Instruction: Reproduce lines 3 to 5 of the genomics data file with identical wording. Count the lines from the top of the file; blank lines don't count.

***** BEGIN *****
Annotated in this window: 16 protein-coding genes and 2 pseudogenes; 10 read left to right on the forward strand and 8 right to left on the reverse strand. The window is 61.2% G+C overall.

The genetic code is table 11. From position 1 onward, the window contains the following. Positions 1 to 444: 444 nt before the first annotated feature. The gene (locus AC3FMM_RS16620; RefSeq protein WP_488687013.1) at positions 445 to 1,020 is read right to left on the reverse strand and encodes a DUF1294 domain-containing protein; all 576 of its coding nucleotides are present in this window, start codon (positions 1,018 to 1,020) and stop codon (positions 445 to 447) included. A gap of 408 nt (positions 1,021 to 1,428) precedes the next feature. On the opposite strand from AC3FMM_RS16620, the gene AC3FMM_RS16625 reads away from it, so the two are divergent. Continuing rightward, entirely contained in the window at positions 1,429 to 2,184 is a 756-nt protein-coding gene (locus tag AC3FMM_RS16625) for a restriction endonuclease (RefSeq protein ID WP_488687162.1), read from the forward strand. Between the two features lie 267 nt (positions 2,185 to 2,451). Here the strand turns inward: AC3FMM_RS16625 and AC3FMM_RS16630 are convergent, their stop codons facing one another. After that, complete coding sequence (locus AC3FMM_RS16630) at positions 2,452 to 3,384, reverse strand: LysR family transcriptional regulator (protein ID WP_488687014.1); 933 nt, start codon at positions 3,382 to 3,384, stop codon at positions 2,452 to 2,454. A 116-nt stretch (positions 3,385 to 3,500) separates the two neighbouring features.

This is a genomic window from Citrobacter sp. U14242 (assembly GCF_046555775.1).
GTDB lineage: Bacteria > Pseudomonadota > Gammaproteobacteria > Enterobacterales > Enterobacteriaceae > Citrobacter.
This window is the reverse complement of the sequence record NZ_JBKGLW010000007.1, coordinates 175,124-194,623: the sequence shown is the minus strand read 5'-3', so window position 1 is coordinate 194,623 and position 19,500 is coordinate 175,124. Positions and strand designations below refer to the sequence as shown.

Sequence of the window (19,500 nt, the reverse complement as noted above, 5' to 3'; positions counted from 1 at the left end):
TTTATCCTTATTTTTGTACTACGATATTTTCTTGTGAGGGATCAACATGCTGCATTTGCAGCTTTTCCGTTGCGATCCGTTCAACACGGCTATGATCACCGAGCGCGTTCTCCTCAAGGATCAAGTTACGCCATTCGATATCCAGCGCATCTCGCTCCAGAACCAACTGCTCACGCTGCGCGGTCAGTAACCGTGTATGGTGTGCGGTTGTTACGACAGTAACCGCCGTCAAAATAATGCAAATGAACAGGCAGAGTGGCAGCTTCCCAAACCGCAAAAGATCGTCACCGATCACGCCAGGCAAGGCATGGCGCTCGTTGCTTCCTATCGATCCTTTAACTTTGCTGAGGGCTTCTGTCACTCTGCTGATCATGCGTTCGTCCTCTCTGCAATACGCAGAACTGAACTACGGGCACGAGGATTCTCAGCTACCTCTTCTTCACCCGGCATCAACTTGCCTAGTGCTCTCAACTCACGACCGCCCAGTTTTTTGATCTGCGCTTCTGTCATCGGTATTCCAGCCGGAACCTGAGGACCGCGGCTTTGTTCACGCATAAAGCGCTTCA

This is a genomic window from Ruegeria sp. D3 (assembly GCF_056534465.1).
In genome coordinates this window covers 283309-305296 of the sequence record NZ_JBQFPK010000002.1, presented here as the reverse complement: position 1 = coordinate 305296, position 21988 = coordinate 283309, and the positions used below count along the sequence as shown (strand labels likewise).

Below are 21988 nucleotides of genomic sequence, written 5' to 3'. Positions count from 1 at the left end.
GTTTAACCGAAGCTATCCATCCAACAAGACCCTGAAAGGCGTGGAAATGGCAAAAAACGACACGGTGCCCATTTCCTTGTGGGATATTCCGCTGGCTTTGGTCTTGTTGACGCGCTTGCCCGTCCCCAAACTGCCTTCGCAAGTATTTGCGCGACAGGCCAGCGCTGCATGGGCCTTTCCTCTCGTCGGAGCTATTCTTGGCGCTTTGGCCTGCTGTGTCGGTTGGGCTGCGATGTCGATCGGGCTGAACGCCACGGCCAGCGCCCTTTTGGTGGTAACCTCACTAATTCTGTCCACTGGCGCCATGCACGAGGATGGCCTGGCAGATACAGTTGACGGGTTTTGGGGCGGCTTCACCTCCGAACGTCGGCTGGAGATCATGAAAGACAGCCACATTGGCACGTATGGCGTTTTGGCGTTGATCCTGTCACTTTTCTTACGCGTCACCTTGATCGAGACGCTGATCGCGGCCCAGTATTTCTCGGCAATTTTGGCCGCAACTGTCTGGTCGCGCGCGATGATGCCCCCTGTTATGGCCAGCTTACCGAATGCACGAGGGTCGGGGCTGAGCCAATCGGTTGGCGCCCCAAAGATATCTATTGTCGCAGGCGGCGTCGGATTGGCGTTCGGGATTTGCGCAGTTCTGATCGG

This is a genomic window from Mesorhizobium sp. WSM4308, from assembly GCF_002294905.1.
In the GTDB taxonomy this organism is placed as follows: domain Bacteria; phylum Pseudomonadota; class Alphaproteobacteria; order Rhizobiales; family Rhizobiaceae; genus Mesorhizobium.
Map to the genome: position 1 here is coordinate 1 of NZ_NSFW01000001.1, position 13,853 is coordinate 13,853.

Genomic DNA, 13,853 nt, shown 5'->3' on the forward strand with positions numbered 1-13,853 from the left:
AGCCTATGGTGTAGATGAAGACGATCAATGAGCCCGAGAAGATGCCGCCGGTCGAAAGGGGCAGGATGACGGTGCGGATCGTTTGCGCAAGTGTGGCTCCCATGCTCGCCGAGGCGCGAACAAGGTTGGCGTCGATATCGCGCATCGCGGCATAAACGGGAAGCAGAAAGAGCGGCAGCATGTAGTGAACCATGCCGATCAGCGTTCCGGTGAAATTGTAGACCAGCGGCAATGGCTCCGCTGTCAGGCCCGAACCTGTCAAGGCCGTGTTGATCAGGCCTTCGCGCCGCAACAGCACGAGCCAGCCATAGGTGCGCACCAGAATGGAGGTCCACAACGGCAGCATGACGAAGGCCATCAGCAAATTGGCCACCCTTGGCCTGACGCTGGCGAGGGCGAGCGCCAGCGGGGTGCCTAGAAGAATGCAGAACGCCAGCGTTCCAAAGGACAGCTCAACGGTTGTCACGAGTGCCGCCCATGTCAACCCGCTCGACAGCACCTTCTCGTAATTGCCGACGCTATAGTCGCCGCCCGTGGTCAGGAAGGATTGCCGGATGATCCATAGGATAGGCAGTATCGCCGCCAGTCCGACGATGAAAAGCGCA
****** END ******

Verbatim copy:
This is a genomic window from Citrobacter sp. U14242 (assembly GCF_046555775.1).
GTDB lineage: Bacteria > Pseudomonadota > Gammaproteobacteria > Enterobacterales > Enterobacteriaceae > Citrobacter.
This window is the reverse complement of the sequence record NZ_JBKGLW010000007.1, coordinates 175,124-194,623: the sequence shown is the minus strand read 5'-3', so window position 1 is coordinate 194,623 and position 19,500 is coordinate 175,124. Positions and strand designations below refer to the sequence as shown.